Fan-Gang Zeng and colleagues have identified an effective way to treat the symptoms of tinnitus, a form of hearing damage typically marked by high-pitched ringing that torments more than 60 million Americans. A low-pitched sound, the researchers discovered, applied by a simple MP3 player suppressed and provided temporary relief from the high-pitch ringing tone associated with the disorder.
Tinnitus is caused by injury, infection or the repeated bombast of loud sound, and can appear in one or both ears. Its no coincidence that many rock musicians, and their fans, suffer from it. Although known for its high-pitched ringing, tinnitus is an internal noise that varies in its pitch and frequency. Some treatments exist, but none are consistently effective.
Zeng presented his study Feb. 13 at the Middle Winter Research Conference for Otolaryngology in Denver.
"Tinnitus is one of the most common hearing disorders in the world, but very little is understood about why it occurs or how to treat it," said Zeng, a professor of otolaryngology, biomedical engineering, cognitive sciences, and anatomy and neurobiology. "We are very pleased and surprised by the success of this therapy, and hopefully with further testing it will provide needed relief to the millions who suffer from tinnitus."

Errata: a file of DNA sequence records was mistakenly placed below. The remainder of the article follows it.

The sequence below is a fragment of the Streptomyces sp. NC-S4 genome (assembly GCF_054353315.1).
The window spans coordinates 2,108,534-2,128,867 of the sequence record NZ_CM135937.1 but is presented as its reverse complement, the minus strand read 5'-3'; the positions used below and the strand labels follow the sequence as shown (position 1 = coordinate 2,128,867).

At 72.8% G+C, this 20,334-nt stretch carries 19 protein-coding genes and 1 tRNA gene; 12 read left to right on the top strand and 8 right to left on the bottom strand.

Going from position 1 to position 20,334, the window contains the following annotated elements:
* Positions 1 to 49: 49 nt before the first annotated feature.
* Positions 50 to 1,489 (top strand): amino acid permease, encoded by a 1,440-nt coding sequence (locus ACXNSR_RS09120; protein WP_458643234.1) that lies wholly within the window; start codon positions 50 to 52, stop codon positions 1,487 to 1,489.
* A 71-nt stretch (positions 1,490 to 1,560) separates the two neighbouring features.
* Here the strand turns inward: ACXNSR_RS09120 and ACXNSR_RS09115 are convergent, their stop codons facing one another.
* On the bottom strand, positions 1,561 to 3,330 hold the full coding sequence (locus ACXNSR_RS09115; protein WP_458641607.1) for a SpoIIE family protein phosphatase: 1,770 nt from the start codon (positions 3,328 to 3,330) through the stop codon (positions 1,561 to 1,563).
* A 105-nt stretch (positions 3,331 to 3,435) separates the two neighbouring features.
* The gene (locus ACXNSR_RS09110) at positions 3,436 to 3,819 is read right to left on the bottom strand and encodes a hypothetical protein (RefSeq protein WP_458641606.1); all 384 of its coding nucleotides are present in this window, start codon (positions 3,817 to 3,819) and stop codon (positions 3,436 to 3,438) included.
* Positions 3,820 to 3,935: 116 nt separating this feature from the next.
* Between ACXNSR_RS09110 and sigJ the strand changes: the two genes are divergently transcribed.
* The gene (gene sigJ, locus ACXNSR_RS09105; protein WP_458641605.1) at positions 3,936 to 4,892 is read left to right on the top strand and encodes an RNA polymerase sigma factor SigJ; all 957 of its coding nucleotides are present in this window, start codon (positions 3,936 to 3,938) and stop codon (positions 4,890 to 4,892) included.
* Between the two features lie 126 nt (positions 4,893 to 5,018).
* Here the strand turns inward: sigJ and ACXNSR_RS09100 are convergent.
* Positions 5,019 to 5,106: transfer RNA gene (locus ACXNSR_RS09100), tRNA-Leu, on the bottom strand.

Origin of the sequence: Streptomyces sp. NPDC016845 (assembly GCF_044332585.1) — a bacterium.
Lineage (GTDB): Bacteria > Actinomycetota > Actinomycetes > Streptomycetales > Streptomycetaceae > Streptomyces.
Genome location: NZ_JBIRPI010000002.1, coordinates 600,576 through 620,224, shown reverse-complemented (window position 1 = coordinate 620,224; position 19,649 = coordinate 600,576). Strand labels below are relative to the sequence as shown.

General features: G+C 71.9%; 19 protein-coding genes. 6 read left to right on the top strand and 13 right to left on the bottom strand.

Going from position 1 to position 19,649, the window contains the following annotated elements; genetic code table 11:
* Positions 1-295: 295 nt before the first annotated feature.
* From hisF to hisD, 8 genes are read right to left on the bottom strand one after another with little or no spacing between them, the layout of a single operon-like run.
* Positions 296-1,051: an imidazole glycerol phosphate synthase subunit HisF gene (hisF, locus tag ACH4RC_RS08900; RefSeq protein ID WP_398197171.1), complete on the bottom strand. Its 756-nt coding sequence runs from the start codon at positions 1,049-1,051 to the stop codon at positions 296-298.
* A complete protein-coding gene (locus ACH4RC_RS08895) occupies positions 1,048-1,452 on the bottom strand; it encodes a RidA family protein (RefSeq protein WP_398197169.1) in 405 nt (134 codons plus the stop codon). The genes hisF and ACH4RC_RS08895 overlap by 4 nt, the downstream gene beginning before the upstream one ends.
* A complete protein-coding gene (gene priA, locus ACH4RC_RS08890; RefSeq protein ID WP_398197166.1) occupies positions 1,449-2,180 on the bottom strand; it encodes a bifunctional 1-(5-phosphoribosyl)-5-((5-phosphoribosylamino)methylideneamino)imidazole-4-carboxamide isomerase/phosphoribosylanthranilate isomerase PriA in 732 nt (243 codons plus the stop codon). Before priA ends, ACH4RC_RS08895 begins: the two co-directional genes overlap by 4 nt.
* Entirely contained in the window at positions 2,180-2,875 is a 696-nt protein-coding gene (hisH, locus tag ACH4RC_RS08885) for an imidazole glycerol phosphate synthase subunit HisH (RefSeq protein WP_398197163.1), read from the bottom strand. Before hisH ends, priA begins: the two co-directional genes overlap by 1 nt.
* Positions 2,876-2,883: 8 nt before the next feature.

As director of the speech and hearing lab at UCI, Zeng and his team made their discovery while addressing the severe tinnitus of a research subject. The patient uses a cochlear implant to address a constant mid-ranged pitched sound in his injured right ear accented by the periodic piercing of a high-pitched ringing sound ranging between 4,000 and 8,000 hertz in frequency.
At first, Zeng thought of treating the tinnitus with a high-pitched sound, a method called masking that is sometimes use
Contact: Tom Vasich
University of California - Irvine